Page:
Financial Opinion and Insights

Money Manager Due Diligence – It’s About Process

Jim Lorenzen, CFP®

Jim Lorenzen, CFP®

Selecting the right money managers for your serious assets isn’t something to take lightly.  Unfortunately, too many people take far too many shortcuts, going straight to ‘star ratings’ and other `easy answer’ vehicles, and sidestepping altogether the data collection, situation needs-analysis, risk assessment, and Investment Policy Statement (IPS) steps so necessary to the manager screening process.  Let’s face it:  While every manager might be right for somebody, no manager is right for everybody.

But, once those steps are completed and you have your Investment Policy Statement, what are the steps required to conduct a true due-diligence process?

Here’s a brief thumbnail overview to get you started on the right foot – or maybe to help you assess whether your advisor has adopted a prudent investment process.

  1. Performance numbers:  While most of us are aware that past performance is of limited value in determining future performance, it does help narrow the list of potential candidates.    I’ve provided some insight into this in a previous post, Understanding Management’s Value.  You’ll want to consider time-weighted composites of actual results, quarterly returns, and both gross and net of fees.  One thing to look for, of course, is consistency over different time frames.  I personally like to see five years from an equity manager and three years from a bond manager.
  2. Performance relative to assumed risk:  There are several measures you can use here, such as the Sharpe ratio, alpha, beta, and standard deviation.  If you’re not familiar with these, you can learn about them or ask your financial advisor for help
  3. Performance among peers: Here it’s important to have third-party objective evaluations.  Briefly, you don’t want to compare a domestic large-cap value manager with an international mid-cap growth manager.  You’d be surprised how often people compare apples and oranges, utterly convinced their comparisons are valid.
  4. Manager’s Adherence to Stated Investment Style:  Let’s face it, if you’ve selected a manager because of their investment process and proven ability as a value investor, you don’t want that manager to begin making earnings-based investment decisions.  This ‘style drift’ into growth investing destroys your allocation strategy.  Part of the due diligence process is constantly confirming that the manager consistently follows a process and doesn’t chase fads or ‘hot’ sectors.  ‘Chasing returns’ is for amateurs, not professionals.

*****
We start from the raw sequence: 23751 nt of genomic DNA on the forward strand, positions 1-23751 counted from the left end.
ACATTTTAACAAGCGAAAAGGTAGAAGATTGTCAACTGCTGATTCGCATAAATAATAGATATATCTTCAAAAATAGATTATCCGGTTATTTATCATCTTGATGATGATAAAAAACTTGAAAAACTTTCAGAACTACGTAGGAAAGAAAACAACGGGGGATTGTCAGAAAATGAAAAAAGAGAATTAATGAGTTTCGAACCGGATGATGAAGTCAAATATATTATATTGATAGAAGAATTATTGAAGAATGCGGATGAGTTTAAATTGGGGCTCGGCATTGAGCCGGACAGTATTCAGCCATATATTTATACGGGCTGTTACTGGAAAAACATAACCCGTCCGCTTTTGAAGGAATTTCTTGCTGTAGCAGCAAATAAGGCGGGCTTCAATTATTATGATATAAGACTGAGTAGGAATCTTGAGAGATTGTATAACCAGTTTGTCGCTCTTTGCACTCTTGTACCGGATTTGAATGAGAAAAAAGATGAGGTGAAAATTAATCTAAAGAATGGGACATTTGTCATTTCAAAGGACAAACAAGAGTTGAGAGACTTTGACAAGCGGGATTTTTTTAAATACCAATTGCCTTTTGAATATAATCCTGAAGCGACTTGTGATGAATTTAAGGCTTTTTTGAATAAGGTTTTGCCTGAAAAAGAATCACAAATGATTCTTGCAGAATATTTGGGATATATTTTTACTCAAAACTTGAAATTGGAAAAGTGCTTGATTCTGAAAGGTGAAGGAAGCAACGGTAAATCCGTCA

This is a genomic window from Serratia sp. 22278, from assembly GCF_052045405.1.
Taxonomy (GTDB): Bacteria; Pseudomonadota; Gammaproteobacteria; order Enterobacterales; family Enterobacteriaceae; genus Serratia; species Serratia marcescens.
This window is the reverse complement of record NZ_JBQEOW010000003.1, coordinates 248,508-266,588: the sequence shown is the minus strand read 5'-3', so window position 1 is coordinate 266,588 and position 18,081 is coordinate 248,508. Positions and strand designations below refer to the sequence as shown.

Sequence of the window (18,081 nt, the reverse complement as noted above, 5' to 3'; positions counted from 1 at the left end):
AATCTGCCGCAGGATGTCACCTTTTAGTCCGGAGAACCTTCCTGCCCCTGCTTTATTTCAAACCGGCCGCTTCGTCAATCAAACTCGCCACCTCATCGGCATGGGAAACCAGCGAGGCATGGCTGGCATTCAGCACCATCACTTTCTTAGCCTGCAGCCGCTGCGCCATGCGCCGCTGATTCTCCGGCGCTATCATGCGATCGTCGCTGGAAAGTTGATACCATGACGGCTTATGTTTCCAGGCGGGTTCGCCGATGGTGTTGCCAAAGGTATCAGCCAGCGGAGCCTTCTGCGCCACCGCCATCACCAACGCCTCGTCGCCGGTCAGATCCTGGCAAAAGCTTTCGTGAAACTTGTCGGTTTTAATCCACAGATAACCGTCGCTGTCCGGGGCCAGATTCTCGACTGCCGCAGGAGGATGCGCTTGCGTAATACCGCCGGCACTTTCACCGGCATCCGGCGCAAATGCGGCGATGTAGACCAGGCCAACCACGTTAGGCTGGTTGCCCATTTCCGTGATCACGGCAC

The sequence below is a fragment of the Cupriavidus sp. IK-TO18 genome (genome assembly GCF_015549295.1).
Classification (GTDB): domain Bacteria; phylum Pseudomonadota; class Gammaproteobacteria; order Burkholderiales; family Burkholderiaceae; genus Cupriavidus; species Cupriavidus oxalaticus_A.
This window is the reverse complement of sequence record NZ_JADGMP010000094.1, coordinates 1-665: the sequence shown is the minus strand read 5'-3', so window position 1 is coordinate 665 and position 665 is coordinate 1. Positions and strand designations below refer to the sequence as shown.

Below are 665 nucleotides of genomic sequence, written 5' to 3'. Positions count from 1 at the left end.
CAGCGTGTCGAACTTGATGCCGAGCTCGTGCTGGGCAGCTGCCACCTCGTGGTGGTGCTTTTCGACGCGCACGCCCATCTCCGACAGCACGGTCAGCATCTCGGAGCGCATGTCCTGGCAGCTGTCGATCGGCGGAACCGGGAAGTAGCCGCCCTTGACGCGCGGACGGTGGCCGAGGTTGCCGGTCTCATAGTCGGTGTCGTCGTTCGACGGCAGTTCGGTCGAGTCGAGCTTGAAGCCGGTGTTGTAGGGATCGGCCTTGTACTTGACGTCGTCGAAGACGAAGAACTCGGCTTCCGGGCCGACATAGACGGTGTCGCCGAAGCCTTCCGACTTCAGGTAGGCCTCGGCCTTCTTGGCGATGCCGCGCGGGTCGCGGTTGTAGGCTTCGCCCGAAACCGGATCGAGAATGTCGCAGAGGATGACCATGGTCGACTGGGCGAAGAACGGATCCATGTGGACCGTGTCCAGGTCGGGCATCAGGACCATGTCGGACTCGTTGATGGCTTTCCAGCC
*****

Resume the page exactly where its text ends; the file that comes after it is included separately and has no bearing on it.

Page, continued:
5. Performance in both `up’ and ‘down’ markets:  Bull markets can make bad managers look good.  Everyone’s a sailor when the seas are calm and the wind is at your back.  It’s when the wind is against you and the seas are choppy – when you have to put down your champagne glass and work with the sails – that we find out who the true sailors are.  Most pros would gladly accept a manager that experiences only 80% of the upside if the downside experience is only 70%.  It’s important to note, too, that even in a bull market you might expect better than a 1 in 4 chance that a portfolio will go down before it begins to go up.  Individual investors typically want all the upside with none of the downside; so, for many, the concept of relative performance over time is an education process.
  6. Performance of key decision makers and their organizations:  Even those firms that use a ‘black box’ – quantitative models – to arrive at their decisions, still need people to interpret and implement the output.  Some of the areas of interest are ownership (vested interest), size of the firm (focus), assets under management (concentration), change in personnel, trading capability (costs), research (in-house vs. purchased, soft-dollars (using transaction costs to cover manager expenses), conflicts of interest (broker-dealer affiliates, banks, insurance companies, or investment companies (mutual funds) need to affirm that their money management operations are completely independent of other corporate activities – ethical walls may exist in theory but can be hard to carry out in practice).

This is overly brief, to be sure; but it might provide a little insight on how extensive a prudent manager selection process is and why there are seldom any quick or easy answers. 

It’s also important to reiterate that the process should always be conducted in light of the Investment Policy Statement (IPS) that was created upon the completion of a well-constructed investment plan… and that is, as you might expect, only as good as its input on the data collection, risk assessment, and goal-setting components.


Jim Lorenzen is a CERTIFIED FINANCIAL PLANNER™ and in his 20th year of private practice as Founding Principal of The Independent Financial Group, a fee-only registered investment advisor with clients located in New York, Florida, and California.   IFG does not sell products, earn commissions, or accept any third-party compensation or incentives of any description.  Nothing contained herein should be regarded as tax or legal advice and the reader is urged to seek competent counsel to address those issues.   The above represents the author’s opinion and should not be regarded as investment advice which is provided only to IFG clients upon completion of a formal financial and investment plan.   For questions or comments, you can reach Jim at 805.265.5416 or through the IFG website, http://www.indfin.com.